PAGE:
Blazor is an experimental single-page application (SPA) framework that runs on .NET in the browser.
Unlike prior efforts at getting C# to run client-side, Blazor isn’t transpiling or doing any other fragile tricks: instead, it’s got an actual .NET runtime that loads and runs standard .NET assemblies via WebAssembly (or asm.js for older browsers). This means you get full-fidelity .NET – everything behaves exactly like .NET on the desktop/server.
If you want a demo of what it’s like to build an app with it, watch 5 minutes of this video from NDC Oslo.
I’ll say this again later, but to be sure you’re clear: this is an experiment, and it’s not an official Microsoft product.
Backstory: it started with DotNetAnywhere (DNA)
Back in April, I was trying to think of ways to run .NET under WebAssembly, when coincidentally I stumbled across an HN comment about DotNetAnywhere (DNA), a .NET runtime I’d never heard of before. A quick look at its GitHub repo showed that it’s incredibly compact – the whole implementation is just a handful of plain C files. Its extreme simplicity meant that, even though it well predates WebAssembly and hadn’t even been maintained for over 5 years, it only took a few hours and a few minor tweaks to get it compiled as a WebAssembly binary. To my great surprise, it loaded and executed simple .NET assemblies on the first attempt without any complaints.
Blazor, an app framework
Blazor takes this basis and lets you build an app with it. It uses Razor files, which combine C# and HTML markup, to define components that present your data and update when anything changes (a bit like React or Angular components). It also inherits Razor Pages concepts such as layouts and so on.
This is purely experimental. You can’t build a production application with this, for so many reasons. It exists as a way of finding out what a .NET-based SPA framework might look like, and whether people would have any interest in it.
Nonetheless, some folks from the ASP.NET team and some community members have become interested and contributed a bunch of great enhancements, such as ncave doing some very impressive low-level work to improve DNA, and David Fowler and Stephan Halter from the ASP.NET team getting prototype debugging support working as part of a team hackathon event.
Hitting limitations in DNA
It’s extremely impressive that Chris Dunelm single-handedly created an incredibly compact .NET runtime, so compact that the whole thing (including assembly execution, garbage collection, threading) compiles down to 60KB of WebAssembly. Yes, seriously, 60KB – that’s not a typo – and it does actually work. For more about DNA, see Matt Warren’s post.
But it’s probably not the future. Chris stopped working on DNA about 6 years ago, so it’s a long way behind a modern .NET runtime. It lacks some critical things such as proper reflection support and working with netstandard assemblies, and there are some known bugs such as crashing with certain types of generic method invocations. And when it crashes, it gives you basically no clue about why.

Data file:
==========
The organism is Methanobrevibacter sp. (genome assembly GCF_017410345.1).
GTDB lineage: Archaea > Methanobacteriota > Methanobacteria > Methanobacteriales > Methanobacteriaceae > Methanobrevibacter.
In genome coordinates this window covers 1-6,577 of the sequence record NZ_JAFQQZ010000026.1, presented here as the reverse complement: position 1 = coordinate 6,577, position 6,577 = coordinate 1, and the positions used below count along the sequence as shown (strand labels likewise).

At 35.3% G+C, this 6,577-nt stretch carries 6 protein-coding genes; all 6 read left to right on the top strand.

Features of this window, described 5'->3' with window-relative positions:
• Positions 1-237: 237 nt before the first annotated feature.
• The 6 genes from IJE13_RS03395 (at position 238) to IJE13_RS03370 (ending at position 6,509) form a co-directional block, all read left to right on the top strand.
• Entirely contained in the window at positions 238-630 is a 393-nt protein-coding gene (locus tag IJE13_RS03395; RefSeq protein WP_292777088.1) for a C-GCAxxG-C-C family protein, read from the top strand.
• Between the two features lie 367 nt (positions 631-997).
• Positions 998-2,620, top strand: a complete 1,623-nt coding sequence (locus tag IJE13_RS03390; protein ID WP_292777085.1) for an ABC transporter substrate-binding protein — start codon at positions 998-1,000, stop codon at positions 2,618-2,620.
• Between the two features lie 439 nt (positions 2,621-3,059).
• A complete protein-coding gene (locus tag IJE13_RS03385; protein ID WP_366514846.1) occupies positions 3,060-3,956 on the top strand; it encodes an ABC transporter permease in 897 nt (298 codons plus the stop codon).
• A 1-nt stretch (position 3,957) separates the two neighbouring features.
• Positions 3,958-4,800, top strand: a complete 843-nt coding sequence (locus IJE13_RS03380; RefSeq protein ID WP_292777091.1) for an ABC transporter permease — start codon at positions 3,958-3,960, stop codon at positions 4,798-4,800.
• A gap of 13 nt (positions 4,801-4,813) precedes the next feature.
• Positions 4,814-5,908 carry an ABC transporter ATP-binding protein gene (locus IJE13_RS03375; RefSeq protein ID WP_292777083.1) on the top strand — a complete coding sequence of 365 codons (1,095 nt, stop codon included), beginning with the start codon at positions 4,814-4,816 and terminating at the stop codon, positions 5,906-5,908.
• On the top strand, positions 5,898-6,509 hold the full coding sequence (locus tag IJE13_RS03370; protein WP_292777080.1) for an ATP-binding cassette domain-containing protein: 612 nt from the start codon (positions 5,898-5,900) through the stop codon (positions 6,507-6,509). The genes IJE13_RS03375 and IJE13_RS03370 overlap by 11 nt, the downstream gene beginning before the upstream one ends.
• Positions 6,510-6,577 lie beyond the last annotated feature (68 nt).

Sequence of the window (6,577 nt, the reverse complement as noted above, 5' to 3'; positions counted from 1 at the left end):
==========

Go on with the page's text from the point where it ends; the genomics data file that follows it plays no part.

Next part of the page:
During the ASP.NET team hackathon, the thing that most commonly frustrated and slowed people down was not being able to rely on having the complete standard .NET base class library, and not really knowing what runtime features were supported. So .NET in the browser can only be viable if there’s a true, robust, complete production-grade runtime that can run on WebAssembly/asm.js. But where would a miracle like that come from?
Mono on WebAssembly
Not content with just running Mono on all desktop/server platforms, plus iOS/watchOS, Android, smart TVs and the like, Miguel de Icaza from the Mono team has announced a plan to bring it to WebAssembly. And now, Rodrigo Kumpera is just one pull request away from getting WASM-capable Mono interpreter support merged into mono:master. This is exactly what’s needed: a proper, performant, robust, and feature-complete modern .NET runtime on WebAssembly – under active development by a whole team, no less 🙂
Blazor on Mono
Based on Rodrigo’s excellent work, I’ve migrated Blazor to run on Mono. The result is that it has the same features as before, minus the prototype debugging support, but now it executes faster and it supports a vastly more complete .NET API surface, and virtually every aspect of the runtime works correctly like on desktop/server. It even (usually) provides sensible error messages if you cause unhandled exceptions.
If you want to try it out, install the prerequisites:
VS2017.3 or later
.NET Core 2.0 SDK
… and then install the 0.3.0 (or later) build of Blazor.VSExtension.vsix, the VS project template. Then you can do File->New Blazor application and follow along building an app like in this demo.
As mentioned before, this is not intended for production use – it’s purely experimental. So let me know what you think of it!
Apologies to non-VS users – although this technology is completely cross-platform, I haven’t yet created a dotnet new template for it, so at the moment there is only a VS project template.
As a result of this migration to Mono, the default Blazor app size has exploded from the reasonable 300KB it was on DNA (which included the runtime, core libraries, application code, etc.) to an almighty 4MB. This is because we’re not yet performing IL-stripping on the builds (i.e, the .NET equivalent of tree shaking), and the Mono runtime is bundling a great many desktop-specific features that are irrelevant on the web. And it’s not even minified. I expect that when we optimise the builds, this size will come down substantially.